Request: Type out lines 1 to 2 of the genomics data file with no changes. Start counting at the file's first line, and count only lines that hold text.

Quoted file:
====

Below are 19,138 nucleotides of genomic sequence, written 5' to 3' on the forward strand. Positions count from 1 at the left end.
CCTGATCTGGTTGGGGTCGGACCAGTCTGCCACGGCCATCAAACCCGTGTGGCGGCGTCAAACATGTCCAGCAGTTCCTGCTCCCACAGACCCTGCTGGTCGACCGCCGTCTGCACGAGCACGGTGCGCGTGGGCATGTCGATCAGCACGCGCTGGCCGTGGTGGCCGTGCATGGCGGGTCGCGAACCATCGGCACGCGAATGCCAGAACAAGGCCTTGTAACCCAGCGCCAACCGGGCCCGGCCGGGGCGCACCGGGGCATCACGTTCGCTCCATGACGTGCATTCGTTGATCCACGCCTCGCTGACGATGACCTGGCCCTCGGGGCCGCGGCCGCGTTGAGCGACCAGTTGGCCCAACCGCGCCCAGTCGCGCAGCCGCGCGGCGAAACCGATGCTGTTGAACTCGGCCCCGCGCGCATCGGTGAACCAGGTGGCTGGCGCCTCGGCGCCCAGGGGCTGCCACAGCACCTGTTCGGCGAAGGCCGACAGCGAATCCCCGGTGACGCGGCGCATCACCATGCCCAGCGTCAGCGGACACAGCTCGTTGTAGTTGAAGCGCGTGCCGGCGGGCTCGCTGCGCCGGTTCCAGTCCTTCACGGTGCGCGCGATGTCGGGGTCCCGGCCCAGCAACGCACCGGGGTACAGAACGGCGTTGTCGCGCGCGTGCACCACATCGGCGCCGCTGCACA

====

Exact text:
Below are 19,138 nucleotides of genomic sequence, written 5' to 3' on the forward strand. Positions count from 1 at the left end.
CCTGATCTGGTTGGGGTCGGACCAGTCTGCCACGGCCATCAAACCCGTGTGGCGGCGTCAAACATGTCCAGCAGTTCCTGCTCCCACAGACCCTGCTGGTCGACCGCCGTCTGCACGAGCACGGTGCGCGTGGGCATGTCGATCAGCACGCGCTGGCCGTGGTGGCCGTGCATGGCGGGTCGCGAACCATCGGCACGCGAATGCCAGAACAAGGCCTTGTAACCCAGCGCCAACCGGGCCCGGCCGGGGCGCACCGGGGCATCACGTTCGCTCCATGACGTGCATTCGTTGATCCACGCCTCGCTGACGATGACCTGGCCCTCGGGGCCGCGGCCGCGTTGAGCGACCAGTTGGCCCAACCGCGCCCAGTCGCGCAGCCGCGCGGCGAAACCGATGCTGTTGAACTCGGCCCCGCGCGCATCGGTGAACCAGGTGGCTGGCGCCTCGGCGCCCAGGGGCTGCCACAGCACCTGTTCGGCGAAGGCCGACAGCGAATCCCCGGTGACGCGGCGCATCACCATGCCCAGCGTCAGCGGACACAGCTCGTTGTAGTTGAAGCGCGTGCCGGCGGGCTCGCTGCGCCGGTTCCAGTCCTTCACGGTGCGCGCGATGTCGGGGTCCCGGCCCAGCAACGCACCGGGGTACAGAACGGCGTTGTCGCGCGCGTGCACCACATCGGCGCCGCTGCACA